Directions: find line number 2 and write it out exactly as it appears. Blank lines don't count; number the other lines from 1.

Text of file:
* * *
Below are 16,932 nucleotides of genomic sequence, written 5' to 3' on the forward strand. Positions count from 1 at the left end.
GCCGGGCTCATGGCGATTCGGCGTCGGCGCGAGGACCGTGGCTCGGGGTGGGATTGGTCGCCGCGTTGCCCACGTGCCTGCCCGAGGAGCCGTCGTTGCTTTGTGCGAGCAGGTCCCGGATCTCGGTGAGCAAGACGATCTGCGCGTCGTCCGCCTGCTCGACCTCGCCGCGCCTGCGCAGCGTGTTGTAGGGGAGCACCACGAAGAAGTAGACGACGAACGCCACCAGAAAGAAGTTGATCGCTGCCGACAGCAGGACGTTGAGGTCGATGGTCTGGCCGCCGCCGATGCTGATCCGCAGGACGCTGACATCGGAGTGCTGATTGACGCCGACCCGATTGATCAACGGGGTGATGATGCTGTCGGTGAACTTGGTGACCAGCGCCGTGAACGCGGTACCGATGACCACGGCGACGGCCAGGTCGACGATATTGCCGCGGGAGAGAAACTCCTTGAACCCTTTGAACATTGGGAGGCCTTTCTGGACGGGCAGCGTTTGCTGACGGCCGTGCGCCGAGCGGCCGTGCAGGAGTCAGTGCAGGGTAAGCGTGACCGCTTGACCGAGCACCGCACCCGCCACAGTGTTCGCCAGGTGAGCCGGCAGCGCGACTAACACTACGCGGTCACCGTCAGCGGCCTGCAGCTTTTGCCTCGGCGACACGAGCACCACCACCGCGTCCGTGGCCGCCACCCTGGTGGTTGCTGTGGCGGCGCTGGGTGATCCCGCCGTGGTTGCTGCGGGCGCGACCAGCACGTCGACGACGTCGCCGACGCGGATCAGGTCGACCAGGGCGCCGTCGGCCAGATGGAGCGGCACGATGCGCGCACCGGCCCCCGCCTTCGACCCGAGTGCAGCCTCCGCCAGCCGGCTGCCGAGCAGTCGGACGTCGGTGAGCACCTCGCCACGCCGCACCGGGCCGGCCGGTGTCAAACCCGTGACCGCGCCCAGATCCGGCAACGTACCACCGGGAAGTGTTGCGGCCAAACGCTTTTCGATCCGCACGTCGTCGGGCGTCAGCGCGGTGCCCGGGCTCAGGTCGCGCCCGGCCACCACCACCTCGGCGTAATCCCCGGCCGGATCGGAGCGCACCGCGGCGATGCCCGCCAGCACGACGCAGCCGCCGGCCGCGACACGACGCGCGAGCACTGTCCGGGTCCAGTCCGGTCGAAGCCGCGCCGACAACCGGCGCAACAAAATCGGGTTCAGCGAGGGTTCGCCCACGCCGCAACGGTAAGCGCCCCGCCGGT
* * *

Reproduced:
GCCGGGCTCATGGCGATTCGGCGTCGGCGCGAGGACCGTGGCTCGGGGTGGGATTGGTCGCCGCGTTGCCCACGTGCCTGCCCGAGGAGCCGTCGTTGCTTTGTGCGAGCAGGTCCCGGATCTCGGTGAGCAAGACGATCTGCGCGTCGTCCGCCTGCTCGACCTCGCCGCGCCTGCGCAGCGTGTTGTAGGGGAGCACCACGAAGAAGTAGACGACGAACGCCACCAGAAAGAAGTTGATCGCTGCCGACAGCAGGACGTTGAGGTCGATGGTCTGGCCGCCGCCGATGCTGATCCGCAGGACGCTGACATCGGAGTGCTGATTGACGCCGACCCGATTGATCAACGGGGTGATGATGCTGTCGGTGAACTTGGTGACCAGCGCCGTGAACGCGGTACCGATGACCACGGCGACGGCCAGGTCGACGATATTGCCGCGGGAGAGAAACTCCTTGAACCCTTTGAACATTGGGAGGCCTTTCTGGACGGGCAGCGTTTGCTGACGGCCGTGCGCCGAGCGGCCGTGCAGGAGTCAGTGCAGGGTAAGCGTGACCGCTTGACCGAGCACCGCACCCGCCACAGTGTTCGCCAGGTGAGCCGGCAGCGCGACTAACACTACGCGGTCACCGTCAGCGGCCTGCAGCTTTTGCCTCGGCGACACGAGCACCACCACCGCGTCCGTGGCCGCCACCCTGGTGGTTGCTGTGGCGGCGCTGGGTGATCCCGCCGTGGTTGCTGCGGGCGCGACCAGCACGTCGACGACGTCGCCGACGCGGATCAGGTCGACCAGGGCGCCGTCGGCCAGATGGAGCGGCACGATGCGCGCACCGGCCCCCGCCTTCGACCCGAGTGCAGCCTCCGCCAGCCGGCTGCCGAGCAGTCGGACGTCGGTGAGCACCTCGCCACGCCGCACCGGGCCGGCCGGTGTCAAACCCGTGACCGCGCCCAGATCCGGCAACGTACCACCGGGAAGTGTTGCGGCCAAACGCTTTTCGATCCGCACGTCGTCGGGCGTCAGCGCGGTGCCCGGGCTCAGGTCGCGCCCGGCCACCACCACCTCGGCGTAATCCCCGGCCGGATCGGAGCGCACCGCGGCGATGCCCGCCAGCACGACGCAGCCGCCGGCCGCGACACGACGCGCGAGCACTGTCCGGGTCCAGTCCGGTCGAAGCCGCGCCGACAACCGGCGCAACAAAATCGGGTTCAGCGAGGGTTCGCCCACGCCGCAACGGTAAGCGCCCCGCCGGT